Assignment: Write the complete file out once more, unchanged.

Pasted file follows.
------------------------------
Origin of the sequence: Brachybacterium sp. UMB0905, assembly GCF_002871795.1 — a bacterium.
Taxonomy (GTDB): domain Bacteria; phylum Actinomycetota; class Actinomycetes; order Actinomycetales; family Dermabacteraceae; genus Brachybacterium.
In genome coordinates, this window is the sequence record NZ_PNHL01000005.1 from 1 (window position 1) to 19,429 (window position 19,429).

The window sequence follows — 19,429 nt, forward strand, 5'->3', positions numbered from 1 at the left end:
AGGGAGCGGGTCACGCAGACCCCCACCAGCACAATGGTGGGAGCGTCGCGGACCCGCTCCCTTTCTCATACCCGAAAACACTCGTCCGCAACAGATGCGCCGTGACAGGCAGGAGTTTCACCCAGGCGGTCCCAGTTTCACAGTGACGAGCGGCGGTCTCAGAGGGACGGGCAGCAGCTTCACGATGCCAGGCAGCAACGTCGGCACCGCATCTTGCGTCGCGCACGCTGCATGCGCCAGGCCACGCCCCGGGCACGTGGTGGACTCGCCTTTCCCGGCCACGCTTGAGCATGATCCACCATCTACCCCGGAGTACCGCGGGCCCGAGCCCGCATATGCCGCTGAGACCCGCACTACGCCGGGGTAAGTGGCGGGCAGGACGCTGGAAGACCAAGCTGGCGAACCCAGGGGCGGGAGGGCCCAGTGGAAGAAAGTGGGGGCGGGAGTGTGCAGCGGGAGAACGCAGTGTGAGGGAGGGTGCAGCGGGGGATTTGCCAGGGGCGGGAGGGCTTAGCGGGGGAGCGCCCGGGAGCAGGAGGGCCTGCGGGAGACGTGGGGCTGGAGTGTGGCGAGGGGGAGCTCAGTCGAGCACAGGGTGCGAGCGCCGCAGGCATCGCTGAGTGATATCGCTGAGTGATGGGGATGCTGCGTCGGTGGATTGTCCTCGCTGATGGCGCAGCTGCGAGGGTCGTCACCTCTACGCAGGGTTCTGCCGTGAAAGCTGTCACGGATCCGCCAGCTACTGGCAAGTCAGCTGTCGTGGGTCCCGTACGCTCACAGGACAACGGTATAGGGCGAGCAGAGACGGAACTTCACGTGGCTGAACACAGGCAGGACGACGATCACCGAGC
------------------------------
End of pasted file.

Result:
Origin of the sequence: Brachybacterium sp. UMB0905, assembly GCF_002871795.1 — a bacterium.
Taxonomy (GTDB): domain Bacteria; phylum Actinomycetota; class Actinomycetes; order Actinomycetales; family Dermabacteraceae; genus Brachybacterium.
In genome coordinates, this window is the sequence record NZ_PNHL01000005.1 from 1 (window position 1) to 19,429 (window position 19,429).

The window sequence follows — 19,429 nt, forward strand, 5'->3', positions numbered from 1 at the left end:
AGGGAGCGGGTCACGCAGACCCCCACCAGCACAATGGTGGGAGCGTCGCGGACCCGCTCCCTTTCTCATACCCGAAAACACTCGTCCGCAACAGATGCGCCGTGACAGGCAGGAGTTTCACCCAGGCGGTCCCAGTTTCACAGTGACGAGCGGCGGTCTCAGAGGGACGGGCAGCAGCTTCACGATGCCAGGCAGCAACGTCGGCACCGCATCTTGCGTCGCGCACGCTGCATGCGCCAGGCCACGCCCCGGGCACGTGGTGGACTCGCCTTTCCCGGCCACGCTTGAGCATGATCCACCATCTACCCCGGAGTACCGCGGGCCCGAGCCCGCATATGCCGCTGAGACCCGCACTACGCCGGGGTAAGTGGCGGGCAGGACGCTGGAAGACCAAGCTGGCGAACCCAGGGGCGGGAGGGCCCAGTGGAAGAAAGTGGGGGCGGGAGTGTGCAGCGGGAGAACGCAGTGTGAGGGAGGGTGCAGCGGGGGATTTGCCAGGGGCGGGAGGGCTTAGCGGGGGAGCGCCCGGGAGCAGGAGGGCCTGCGGGAGACGTGGGGCTGGAGTGTGGCGAGGGGGAGCTCAGTCGAGCACAGGGTGCGAGCGCCGCAGGCATCGCTGAGTGATATCGCTGAGTGATGGGGATGCTGCGTCGGTGGATTGTCCTCGCTGATGGCGCAGCTGCGAGGGTCGTCACCTCTACGCAGGGTTCTGCCGTGAAAGCTGTCACGGATCCGCCAGCTACTGGCAAGTCAGCTGTCGTGGGTCCCGTACGCTCACAGGACAACGGTATAGGGCGAGCAGAGACGGAACTTCACGTGGCTGAACACAGGCAGGACGACGATCACCGAGC